People Tell Me I Look Like Han Solo.
Friday, January 23, 2009
  Oscar nominations
It’s that time of year again, when people debate the worthiness of the various Oscar-nominated films and bitch about which films got overlooked and which nominees have no business being on the list. I should begin by explaining that I don’t really pay all that much attention to the Oscars; only twice in the past decade or so can I say I wholeheartedly agree with the Academy’s choice for best picture of the year, and that’s The Return of the King’s win in 2004 (understood to really be an Oscar for all three of Peter Jackson’s Lord of the Rings movies, which I still consider a genuinely amazing achievement in filmmaking) and last year when No Country for Old Men won. Both times I issued silent ultimatums to the Academy that if those films didn’t win, I would officially write off the Oscars as irrelevant for all time, and both times they actually came through. No movies really blew me away this year like those did (read my best and worst of 2008 post here if you’re interested), and this year, like many years, there’s a pile of multiple nominees that I just haven’t seen. Some are films I’m interested in that I just haven’t gotten around to checking out yet (Slumdog Millionaire, The Curious Case of Benjamin Button), and a few that, for whatever reason, I’m not really interested in seeing, Oscar nomination or no.

Okay, with that lengthy preamble out of the way, here’s the list of nominees for the Oscars this year, and I’ll follow it with my thoughts:


The Curious Case of Benjamin Button
The Reader
Slumdog Millionaire

Richard Jenkins (The Visitor)
Frank Langella (Frost/Nixon)
Sean Penn (Milk)
Brad Pitt (The Curious Case of Benjamin Button)
Mickey Rourke (The Wrestler)

Anne Hathaway (Rachel Getting Married)
Angelina Jolie (Changeling)
Melissa Leo (Frozen River)
Meryl Streep (Doubt)
Kate Winslet (The Reader)

David Fincher (The Curious Case of Benjamin Button)
Ron Howard (Frost/Nixon)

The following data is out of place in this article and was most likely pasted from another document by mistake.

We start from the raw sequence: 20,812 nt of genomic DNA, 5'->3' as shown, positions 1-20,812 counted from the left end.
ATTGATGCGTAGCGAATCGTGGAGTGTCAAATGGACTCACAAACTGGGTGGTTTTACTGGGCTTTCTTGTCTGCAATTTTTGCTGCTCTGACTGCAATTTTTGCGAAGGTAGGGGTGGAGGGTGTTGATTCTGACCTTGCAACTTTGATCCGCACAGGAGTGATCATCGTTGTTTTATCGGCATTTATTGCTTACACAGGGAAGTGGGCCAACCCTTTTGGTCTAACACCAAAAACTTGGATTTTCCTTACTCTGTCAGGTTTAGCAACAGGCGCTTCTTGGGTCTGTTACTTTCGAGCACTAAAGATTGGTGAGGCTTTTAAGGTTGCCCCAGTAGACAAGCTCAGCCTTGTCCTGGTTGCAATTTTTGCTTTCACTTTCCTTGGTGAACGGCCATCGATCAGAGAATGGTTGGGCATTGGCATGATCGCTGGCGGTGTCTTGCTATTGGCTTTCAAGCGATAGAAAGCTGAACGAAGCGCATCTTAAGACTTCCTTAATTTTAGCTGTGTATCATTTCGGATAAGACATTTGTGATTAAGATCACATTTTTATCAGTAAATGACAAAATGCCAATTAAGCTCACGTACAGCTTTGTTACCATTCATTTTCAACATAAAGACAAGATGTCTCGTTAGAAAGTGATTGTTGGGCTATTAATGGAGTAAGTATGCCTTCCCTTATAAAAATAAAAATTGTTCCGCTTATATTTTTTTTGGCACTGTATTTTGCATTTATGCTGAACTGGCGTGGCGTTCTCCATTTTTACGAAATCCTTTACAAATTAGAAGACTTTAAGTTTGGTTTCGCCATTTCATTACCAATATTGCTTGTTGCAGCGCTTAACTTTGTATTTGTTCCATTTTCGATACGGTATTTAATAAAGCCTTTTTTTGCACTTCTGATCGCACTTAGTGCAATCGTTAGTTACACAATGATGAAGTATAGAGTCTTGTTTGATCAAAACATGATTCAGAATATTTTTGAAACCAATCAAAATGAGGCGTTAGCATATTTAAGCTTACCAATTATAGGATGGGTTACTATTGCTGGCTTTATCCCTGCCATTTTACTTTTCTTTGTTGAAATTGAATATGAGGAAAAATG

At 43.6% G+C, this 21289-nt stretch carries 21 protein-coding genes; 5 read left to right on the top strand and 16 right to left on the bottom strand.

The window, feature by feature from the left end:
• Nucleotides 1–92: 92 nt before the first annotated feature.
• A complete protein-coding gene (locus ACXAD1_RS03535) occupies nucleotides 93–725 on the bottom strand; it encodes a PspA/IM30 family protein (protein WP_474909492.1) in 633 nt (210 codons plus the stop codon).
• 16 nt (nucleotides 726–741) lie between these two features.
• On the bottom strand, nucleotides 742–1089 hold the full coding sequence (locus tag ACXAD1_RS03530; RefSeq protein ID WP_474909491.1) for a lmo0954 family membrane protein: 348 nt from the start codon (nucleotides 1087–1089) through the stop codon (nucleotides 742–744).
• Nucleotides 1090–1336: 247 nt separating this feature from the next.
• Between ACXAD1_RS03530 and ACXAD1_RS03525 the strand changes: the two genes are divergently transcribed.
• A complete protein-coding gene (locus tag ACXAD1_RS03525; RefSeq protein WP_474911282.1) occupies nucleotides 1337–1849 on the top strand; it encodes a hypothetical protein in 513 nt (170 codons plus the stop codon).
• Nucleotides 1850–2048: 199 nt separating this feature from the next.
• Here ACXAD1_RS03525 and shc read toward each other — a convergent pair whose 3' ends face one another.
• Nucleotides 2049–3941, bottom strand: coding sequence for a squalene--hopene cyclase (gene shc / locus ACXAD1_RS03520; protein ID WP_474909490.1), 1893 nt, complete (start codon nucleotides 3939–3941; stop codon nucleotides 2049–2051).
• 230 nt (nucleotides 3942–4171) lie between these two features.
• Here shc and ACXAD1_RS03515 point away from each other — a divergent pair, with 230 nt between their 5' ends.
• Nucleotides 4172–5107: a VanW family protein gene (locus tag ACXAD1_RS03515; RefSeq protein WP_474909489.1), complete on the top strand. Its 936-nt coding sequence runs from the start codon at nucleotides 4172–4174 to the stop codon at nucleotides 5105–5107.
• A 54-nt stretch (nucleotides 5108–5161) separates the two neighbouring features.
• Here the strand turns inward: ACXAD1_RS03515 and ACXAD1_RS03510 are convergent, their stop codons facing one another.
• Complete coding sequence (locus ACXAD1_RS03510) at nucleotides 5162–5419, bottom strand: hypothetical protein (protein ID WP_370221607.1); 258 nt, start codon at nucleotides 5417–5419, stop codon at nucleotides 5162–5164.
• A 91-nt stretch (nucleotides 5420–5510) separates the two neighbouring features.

Gus Van Sant (Milk)
Stephen Daldry (The Reader)
Danny Boyle (Slumdog Millionaire)

Josh Brolin (Milk)
Robert Downey Jr. (Tropic Thunder)
Philip Seymour Hoffman (Doubt)
Heath Ledger (The Dark Knight)
Michael Shannon (Revolutionary Road)

Amy Adams (Doubt)
Penelope Cruz (Vicky Cristina Barcelona)
Viola Davis (Doubt)
Taraji P. Henson (The Curious Case of Benjamin Button)
Marisa Tomei (The Wrestler)

The Baader Meinhoff Complex - Germany
The Class - France
Departures - Japan
Revanche - Austria
Waltz with Bashir - Israel

Kung Fu Panda

The Curious Case of Benjamin Button - Eric Roth and Robin Swicord
Doubt - John Patrick Shanley
Frost/Nixon - Peter Morgan
The Reader - David Hare
Slumdog Millionaire - Simon Beaufoy

Frozen River - Courtney Hunt
Happy-Go-Lucky - Mike Leigh
In Bruges - Martin McDonagh
Milk - Dustin Lance Black
WALL-E - Andrew Stanton, Jim Reardon and Pete Docter

First: I’m stoked that Robert Downey JDowney kicking ass in Tropic Thunderr. got a nomination for his amazing work in Tropic Thunder. I reviewed that movie twice for this blog, once in theatres and again on DVD, and repeated viewings have helped me appreciate his performance even more (I also said back in August that he deserved an Oscar nomination, so I'd be lying if I said there wasn't an element of I-told-you-so in my excitement). But he’s in the category that’s been considered Heath Ledger’s since The Dark Knight came out, so he almost certainly won’t win. But I’m happy he got a nomination for the role he did.

I also think The Wrestler should have gotten more love as a film rather than just as a vehicle for great acting work. It’s a goddamn brilliant movie, and I don’t think Darren Aronofsky’s getting enough attention for his work. It’s obviously not as flashy as Requiem for a Dream or The Fountain, in terms of filmmaking gimmickry and special effects, but it’s still a brilliantly made film. That said, both Mickey Rourke and Marisa Tomei are excellent in it, and I hope they both win.